Ch. 1 and 2

Fiscal Policy
Economic policies that involve government spending and taxes.
The branch of economics that focuses on broad issues such as growth, unemployment, inflation and trade balance.
The branch of economics that focuses on actions of particular agents within the economy, like the households, workers, and business firms.
Monetary Policy
Policy that involves altering the level of interest rates, the availability of credit in the economy, and the extent of borrowing.
Division of Labor
The way which the work required to produce a good or service is divided into tasks performed by different workers.
The study of how humans make choices under conditions of scarcity.
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Economies of Scale
When the average cost of producing each individual unit declines as total output increases.
When human wants for goods and services exceed the available supply.
When workers of firms focus on particular tasks for which they are well-suited within the overall production process.
Allocative Efficiency
When the mix of goods being produced represents the mix that society most desires.
Comparative Advantage
When a country can produce a good at a lower cost in terms of other goods; or, when a country has a lower opportunity cost of production.
Law of Diminishing Returns
As additional increments of resources are added to producing a good or service, the marginal benefit from those additional increments will decline
Production Possibilities Frontier (PPF)
A diagram that shows the productively efficient combinations of two products that an economy can produce given the resources it has available.
Productive Efficiency
When it is impossible to produce more of one good (or service) without decreasing the quantity produced of another good (or service).
Invisible Hand
Idea that self-interested behavior by individuals can lead to positive social outcomes.
Normative Statement
Statement which describes how the world should be.
Positive Statement
Statement which describes the world as it is.
Circular Flow Diagram
A diagram that views the economy as consisting of households and firms interacting in a goods and services market and a labor market.
Goods and Services Market
A market in which firms are sellers of what they produce and households are buyers.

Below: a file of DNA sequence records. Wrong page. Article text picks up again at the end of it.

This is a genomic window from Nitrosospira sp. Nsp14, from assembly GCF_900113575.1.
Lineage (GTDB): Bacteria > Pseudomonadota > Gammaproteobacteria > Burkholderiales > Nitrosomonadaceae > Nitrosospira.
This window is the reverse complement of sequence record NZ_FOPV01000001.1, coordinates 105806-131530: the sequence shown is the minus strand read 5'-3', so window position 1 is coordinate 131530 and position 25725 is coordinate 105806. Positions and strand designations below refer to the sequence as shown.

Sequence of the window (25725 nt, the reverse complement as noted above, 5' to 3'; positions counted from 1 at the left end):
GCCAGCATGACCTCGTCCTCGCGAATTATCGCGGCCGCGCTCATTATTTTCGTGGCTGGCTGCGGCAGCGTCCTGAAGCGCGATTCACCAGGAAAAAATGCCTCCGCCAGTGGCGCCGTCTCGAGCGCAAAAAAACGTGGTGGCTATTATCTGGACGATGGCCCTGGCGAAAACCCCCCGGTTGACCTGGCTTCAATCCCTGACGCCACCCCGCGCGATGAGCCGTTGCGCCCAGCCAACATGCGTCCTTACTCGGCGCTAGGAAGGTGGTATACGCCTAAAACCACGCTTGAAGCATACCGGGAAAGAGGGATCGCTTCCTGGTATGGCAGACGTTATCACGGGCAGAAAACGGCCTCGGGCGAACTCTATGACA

Labor Market
The market in which households sell their labor as workers to business firms or other employees.
Theory (model)
A representation of an object or situation that is simplified while including enough of the key features to help us understand the object or situation.
Command Economy
An economy where economic decisions are passed down from government authority and where resources are owned by the government.
Products (goods and services) made domestically and sold abroad.
The trend in which buying and selling in markets have increasingly crossed national borders.
Gross Domestic Product (GDP)
Measure of the size of total production in an economy.
Products (goods and services) made abroad and then sold domestically.
Interaction between potential buyers and sellers; a combination of demand and supply.
Market Economy
An economy where economic decisions are decentralized, resources are owned by private individuals, and businesses supply goods and services based on demand.
Private Enterprise
System where the means of production (resources and businesses) are owned and operated by private individuals or groups of private individuals.
Traditional Economy
Typically an agricultural economy where things are done the same as they have always been done.
Underground Economy
A market where the buyer and sellers make transactions in violation of one or more government regulations.
Budget Constraint
All possible consumption combinations of goods that someone can afford, given the prices of goods, when all income is spent; the boundary of the opportunity set.